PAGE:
The top Democrat and Republican on the House Judiciary Committee disagreed Wednesday over what exactly former acting Attorney General Matthew Whitaker told them behind closed doors regarding his conversations with President Donald Trump — and the public may never know for sure what was actually said.
“There’s no transcript [of the meeting], and there will be no transcript,” said a legal counsel for Georgia Rep. Doug Collins, the top Republican on the panel.
The no-transcript caveat was one of the ground rules for the high-stakes meeting that was negotiated by Whitaker’s legal team and Judiciary Chairman Jerrold Nadler and his legal team to follow up Whitaker’s public testimony in February. Committee Republicans had no say in determining ground rules for the second meeting.
Nadler indicated to reporters after the meeting Wednesday — which lasted roughly an hour — that Whitaker’s follow-up comments did little to allay his concerns that Whitaker misled the full committee during his public testimony in February, when he refused to answer a question from Nadler about whether he and Trump had discussed the case against his former personal lawyer Michael Cohen in the Southern District of New York.
Media outlets have reported that Trump expressed frustration to Whitaker following the release of a court memo last December that implicated the president in a campaign finance crime for directing Cohen to pay off two of his boss's former mistresses.
“Unlike in the hearing room, Mr. Whitaker did not deny that the president called him to discuss the Michael Cohen case and personnel decisions in the Southern District,” Nadler told reporters after the meeting.
Collins and his staff who were present at the meeting Wednesday said that was an unfair characterization of Whitaker’s words.
Whitaker “said he did not talk with the president about Mr. Cohen at all, and had no conversations with the Southern District of New York,” Collins told reporters.
But a staffer for the Georgia Republican who was also in the room and took notes during the meeting did not go that far.
According to Collins’ legal counsel, Whitaker said in the meeting that he “does not remember” any conversations with Trump regarding Cohen.
Whitaker said he would have remembered if the president had expressed frustration about the case, but that he doesn’t remember such a conversation ever taking place, according to the minority staff legal counsel.
'Our fears weren't borne out'
Ever since Whitaker was tapped to replace former Attorney General Jeff Sessions last fall, Democrats have held suspicions that Trump picked him over more qualified people to run the Justice Department as a way to curtail special counsel Robert S. Mueller III’s investigation into Russian interference in the 2016 election or to deliver information about it to the White House.
Whitaker had been critical of the special counsel in radio interviews from before he worked for the DOJ and replaced Sessions.
Whitaker told the full committee at his public hearing in February that he and the president never discussed the Mueller investigation while he was serving as attorney general.
As AG, Whitaker declined to recuse himself from overseeing the probe, despite DOJ ethics experts suggesting that he should.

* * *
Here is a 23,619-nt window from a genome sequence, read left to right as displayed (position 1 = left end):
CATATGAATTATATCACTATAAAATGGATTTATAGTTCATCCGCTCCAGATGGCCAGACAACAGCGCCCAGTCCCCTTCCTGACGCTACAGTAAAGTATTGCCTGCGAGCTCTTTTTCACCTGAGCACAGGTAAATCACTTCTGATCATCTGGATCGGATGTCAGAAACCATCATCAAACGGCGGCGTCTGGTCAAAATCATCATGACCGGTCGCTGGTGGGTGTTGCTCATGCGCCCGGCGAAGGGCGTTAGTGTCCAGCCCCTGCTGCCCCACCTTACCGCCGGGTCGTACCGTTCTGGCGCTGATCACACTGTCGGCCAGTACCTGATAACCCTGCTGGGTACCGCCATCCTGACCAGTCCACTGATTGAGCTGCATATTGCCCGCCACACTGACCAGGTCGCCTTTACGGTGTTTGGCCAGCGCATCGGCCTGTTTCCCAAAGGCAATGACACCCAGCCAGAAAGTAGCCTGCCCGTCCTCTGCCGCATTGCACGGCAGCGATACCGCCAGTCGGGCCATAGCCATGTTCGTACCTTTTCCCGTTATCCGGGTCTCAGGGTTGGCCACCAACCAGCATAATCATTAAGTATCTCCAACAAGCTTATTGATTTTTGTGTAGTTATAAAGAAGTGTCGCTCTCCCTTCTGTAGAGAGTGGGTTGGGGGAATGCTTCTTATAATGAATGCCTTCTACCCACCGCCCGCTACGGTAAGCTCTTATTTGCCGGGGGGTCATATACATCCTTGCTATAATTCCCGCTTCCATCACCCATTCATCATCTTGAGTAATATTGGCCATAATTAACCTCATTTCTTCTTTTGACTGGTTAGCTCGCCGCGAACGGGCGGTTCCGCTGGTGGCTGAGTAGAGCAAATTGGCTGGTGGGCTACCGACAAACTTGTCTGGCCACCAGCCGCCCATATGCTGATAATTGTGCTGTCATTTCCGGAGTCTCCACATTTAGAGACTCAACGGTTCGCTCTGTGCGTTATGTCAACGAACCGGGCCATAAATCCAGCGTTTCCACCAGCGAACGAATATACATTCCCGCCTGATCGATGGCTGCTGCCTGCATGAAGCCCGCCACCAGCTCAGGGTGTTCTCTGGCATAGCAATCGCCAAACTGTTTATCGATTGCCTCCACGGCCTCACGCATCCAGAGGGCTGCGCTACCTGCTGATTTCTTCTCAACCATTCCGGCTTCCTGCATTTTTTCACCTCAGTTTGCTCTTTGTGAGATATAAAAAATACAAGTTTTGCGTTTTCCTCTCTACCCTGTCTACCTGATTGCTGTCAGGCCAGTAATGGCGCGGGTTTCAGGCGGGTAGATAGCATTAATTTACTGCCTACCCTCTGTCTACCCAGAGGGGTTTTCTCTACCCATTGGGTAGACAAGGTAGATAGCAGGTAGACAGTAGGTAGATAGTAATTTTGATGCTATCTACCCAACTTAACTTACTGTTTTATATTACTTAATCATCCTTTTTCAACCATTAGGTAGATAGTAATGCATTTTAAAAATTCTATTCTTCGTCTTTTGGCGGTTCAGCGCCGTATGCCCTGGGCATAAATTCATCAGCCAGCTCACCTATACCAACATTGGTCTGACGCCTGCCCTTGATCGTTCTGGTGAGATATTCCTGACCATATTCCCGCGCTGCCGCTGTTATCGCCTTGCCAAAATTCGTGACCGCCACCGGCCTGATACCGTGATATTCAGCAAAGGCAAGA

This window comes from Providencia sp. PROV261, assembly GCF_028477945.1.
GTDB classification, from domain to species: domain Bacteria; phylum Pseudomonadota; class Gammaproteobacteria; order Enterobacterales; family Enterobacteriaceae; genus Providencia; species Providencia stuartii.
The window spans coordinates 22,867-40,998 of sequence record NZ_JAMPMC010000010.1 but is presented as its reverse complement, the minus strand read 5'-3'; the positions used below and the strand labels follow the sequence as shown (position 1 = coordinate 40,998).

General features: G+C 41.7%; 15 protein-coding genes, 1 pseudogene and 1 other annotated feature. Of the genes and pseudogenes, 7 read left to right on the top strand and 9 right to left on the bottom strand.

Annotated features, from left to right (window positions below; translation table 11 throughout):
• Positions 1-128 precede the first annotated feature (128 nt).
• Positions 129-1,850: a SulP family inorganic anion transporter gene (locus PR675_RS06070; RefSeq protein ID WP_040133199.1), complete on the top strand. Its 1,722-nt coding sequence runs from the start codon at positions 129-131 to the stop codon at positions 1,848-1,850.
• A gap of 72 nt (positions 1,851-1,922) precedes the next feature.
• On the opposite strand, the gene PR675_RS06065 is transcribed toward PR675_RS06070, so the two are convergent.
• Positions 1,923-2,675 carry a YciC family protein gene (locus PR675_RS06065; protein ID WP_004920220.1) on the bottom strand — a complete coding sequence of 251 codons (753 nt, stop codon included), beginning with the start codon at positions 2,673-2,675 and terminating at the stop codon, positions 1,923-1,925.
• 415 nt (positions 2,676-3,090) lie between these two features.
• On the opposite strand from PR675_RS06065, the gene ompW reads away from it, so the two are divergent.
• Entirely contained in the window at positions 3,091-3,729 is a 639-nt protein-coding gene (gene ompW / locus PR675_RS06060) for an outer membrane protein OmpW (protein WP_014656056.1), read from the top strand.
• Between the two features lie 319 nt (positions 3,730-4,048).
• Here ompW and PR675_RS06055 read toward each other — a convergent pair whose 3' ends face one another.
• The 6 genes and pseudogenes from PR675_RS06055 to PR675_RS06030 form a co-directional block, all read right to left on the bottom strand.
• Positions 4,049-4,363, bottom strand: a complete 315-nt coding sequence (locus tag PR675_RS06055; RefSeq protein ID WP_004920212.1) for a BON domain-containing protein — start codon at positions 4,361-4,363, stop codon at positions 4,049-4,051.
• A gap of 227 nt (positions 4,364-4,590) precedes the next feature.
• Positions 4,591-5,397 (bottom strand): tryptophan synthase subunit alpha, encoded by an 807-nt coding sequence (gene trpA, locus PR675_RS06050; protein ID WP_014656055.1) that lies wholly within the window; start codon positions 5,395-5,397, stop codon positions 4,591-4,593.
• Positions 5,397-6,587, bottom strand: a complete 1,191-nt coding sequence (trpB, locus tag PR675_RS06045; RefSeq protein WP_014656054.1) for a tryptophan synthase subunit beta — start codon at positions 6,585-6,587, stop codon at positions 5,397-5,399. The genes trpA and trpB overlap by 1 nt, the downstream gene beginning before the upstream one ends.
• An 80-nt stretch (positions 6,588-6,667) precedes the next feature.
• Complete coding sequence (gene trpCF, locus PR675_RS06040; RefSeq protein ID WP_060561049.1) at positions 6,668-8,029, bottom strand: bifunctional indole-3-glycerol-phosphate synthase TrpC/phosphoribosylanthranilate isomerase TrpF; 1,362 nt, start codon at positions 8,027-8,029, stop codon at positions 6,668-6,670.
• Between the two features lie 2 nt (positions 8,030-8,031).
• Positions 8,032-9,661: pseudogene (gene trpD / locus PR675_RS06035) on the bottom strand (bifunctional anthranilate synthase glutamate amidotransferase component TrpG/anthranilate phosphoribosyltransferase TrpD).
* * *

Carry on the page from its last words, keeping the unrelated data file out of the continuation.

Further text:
But Nadler himself told Whitaker Wednesday that he no longer feared Whitaker had tampered with Mueller's work or fed information to the president, according to one of the Republican counsels who attended the unrecorded meeting.
"As far as we know, our fears weren't borne out," Nadler said, according to the GOP counsel's notes.
The follow-up meeting Wednesday did create new concerns for Democrats, though, after Whitaker said he had raised questions with his staff at the DOJ about the scope of the Southern District of New York's case against Cohen.
Whitaker claimed, however, that he never brought those concerns to or spoke with anyone at to the SDNY office itself, the GOP counsel on Collins' staff said.
Whitaker thought the campaign finance angle against Cohen was "specious," according to Republican staff at the meeting.
Cohen pleaded guilty last year to circumventing campaign finance laws when he paid pornographic actress Stormy Daniels $130,000 in hush money before the 2016 election so that the story wouldn't derail Trump's campaign. Cohen has said — and the special counsel alleged in a court memo last December — that "Individual 1," who is Trump, directed Cohen to make those payments and hatched a plan to reimburse him.
Trump initially denied any knowledge of those payments and reimbursements. But Cohen brought a bank check to an Oversight Committee hearing in February that shows Trump's signature and is dated February 2017, when Trump was president. The $35,000 check was part of a 12-month reimbursement plan for Cohen, who paid Daniels with his own money in 2016, the former Trump lawyer has said.
Whitaker also told Nadler and Collins Wednesday that he had discussions with his staff about firing certain federally appointed district attorneys. No one in the SDNY office was part of those discussions, Whitaker said.
The former acting AG defended those discussions, saying they occur regularly "under any attorney general," according to those present at the meeting.
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